5. If I were going to inspire that person to believe you can enjoy life as you work hard and succeed, I would have to change these behaviors …


Trap #3: Neglect

Neglect, like the other traps of superiority and disappointment, sneaks up on you. You don’t say to yourself, “I’m going to neglect my health, my family, my team, my responsibilities, my real passions and dreams.” It’s more that passion or busyness blinds you to what’s important, just long enough for things to fall apart.

Often, then, it’s not what you do that unseats you from high performance, but was you don’t do. In single-minded pursuit of achievement and mastery in one area of life, you take your eyes off the other areas. Soon, those areas fight back for more attention. This si the story of those who work so hard in their career that they keep forging their spouse’s needs. Soon, the marriage is in turmoil, the high performer feels awful, and performance declines. Switch this example out with neglect of one’s health, children, friendships, spirituality, or finances, and you still have the same story: Obsession in one area of life hurts another area, setting off a negative cascade of events and feelings that eventually unseats the high performer.

I want you to avoid this fate. The good news is, it’s tactically easy to avoid neglect. The bad news is, it requires  difficult and often dramatic mental shift. Before I share the how part, let me share two distinctions about why high performers neglect something important to them in the first place.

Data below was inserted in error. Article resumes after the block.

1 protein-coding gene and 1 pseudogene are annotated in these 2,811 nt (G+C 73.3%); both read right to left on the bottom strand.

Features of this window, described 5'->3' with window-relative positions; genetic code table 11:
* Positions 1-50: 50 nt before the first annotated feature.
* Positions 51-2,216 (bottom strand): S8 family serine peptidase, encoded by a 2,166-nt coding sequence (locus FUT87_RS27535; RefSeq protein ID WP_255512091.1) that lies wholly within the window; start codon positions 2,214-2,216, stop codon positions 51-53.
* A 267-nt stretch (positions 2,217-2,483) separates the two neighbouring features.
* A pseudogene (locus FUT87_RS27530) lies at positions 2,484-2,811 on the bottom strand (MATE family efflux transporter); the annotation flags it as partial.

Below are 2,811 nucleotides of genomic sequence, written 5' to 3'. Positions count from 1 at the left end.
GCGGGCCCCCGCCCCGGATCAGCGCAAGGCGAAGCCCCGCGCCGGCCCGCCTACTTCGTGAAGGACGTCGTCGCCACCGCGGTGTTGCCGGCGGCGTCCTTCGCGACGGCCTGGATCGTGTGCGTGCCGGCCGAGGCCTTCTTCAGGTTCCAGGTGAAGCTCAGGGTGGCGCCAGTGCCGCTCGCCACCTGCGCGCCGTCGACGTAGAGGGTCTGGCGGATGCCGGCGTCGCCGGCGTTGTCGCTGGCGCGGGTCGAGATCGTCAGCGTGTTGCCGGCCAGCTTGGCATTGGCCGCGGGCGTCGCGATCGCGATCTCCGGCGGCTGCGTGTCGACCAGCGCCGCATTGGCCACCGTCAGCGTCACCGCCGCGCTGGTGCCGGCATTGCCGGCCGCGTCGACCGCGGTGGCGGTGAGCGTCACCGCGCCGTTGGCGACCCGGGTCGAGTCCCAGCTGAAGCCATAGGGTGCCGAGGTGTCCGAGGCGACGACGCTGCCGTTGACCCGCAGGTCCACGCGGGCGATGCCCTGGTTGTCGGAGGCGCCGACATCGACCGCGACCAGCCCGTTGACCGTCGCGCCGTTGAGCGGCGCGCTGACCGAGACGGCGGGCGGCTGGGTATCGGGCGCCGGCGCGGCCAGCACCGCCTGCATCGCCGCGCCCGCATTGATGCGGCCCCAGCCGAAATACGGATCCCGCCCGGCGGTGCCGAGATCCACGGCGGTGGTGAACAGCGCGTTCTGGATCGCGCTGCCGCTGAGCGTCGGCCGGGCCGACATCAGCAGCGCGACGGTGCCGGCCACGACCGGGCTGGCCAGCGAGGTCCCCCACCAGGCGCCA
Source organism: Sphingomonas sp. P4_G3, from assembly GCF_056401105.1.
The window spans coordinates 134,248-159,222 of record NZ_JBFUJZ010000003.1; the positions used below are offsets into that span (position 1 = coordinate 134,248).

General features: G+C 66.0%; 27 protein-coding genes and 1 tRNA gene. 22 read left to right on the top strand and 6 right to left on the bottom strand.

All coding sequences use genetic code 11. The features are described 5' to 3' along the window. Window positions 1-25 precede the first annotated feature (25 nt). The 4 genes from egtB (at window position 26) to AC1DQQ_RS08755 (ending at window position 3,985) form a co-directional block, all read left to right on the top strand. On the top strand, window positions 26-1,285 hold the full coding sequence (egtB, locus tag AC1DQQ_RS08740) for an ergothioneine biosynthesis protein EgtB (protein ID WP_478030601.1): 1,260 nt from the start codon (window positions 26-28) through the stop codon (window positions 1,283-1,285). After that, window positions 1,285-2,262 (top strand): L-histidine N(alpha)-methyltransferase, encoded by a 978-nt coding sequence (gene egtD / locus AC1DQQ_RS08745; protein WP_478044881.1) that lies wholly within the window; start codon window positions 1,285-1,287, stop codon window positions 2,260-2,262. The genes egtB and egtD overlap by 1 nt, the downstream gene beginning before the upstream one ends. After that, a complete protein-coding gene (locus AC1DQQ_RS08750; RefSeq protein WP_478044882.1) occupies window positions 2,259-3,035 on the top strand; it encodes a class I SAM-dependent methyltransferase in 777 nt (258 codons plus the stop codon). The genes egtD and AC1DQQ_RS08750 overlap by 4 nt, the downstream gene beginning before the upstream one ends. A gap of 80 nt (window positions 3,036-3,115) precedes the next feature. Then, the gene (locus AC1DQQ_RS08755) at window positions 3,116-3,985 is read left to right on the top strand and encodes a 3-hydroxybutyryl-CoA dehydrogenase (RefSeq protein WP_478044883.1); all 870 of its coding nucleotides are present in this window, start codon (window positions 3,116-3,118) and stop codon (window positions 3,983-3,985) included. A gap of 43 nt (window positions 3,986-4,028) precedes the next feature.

Obliviousness is the less used excuse of the two, but a destructive culprit nonetheless. It means you are so focused in one area that you are completely unaware of the growing problems in another. High performers who started losing explain it by saying, “I was so obsessed with work, I honestly didn’t realize I was getting so fat.” Or “She just up and left one day. I was blindsided and hated myself for it.” Or “That’s when I realized my team had been telling me the same things for months, but I was too busy to pay attention.”

Part of the reason it’s so painful is that the things that they believe help the climb to success – hard work, focus, and persistence – became the very things that caused their demise.

The chapters on clarity and influence will help you avoid obliviousness. Also, you might want to recall and implement the life arenas activity from the chapter on productivity:

The solution is to keep perspective in life by keeping an eye on the quality or progress of the major life arenas. A simple weekly review of what we’re after in the major areas of our life helps us rebalance or at least plan for more balance.

I’ve found it useful to organize life into ten distinct categories: health, family, friends, intimate relationship, mission/work, finances, adventure, hobby, spirituality, and emotion. When I’m working with clients, I often have them rate their happiness on a scale of 1 through 10 and also write their goals in each of these ten arenas every Sunday night.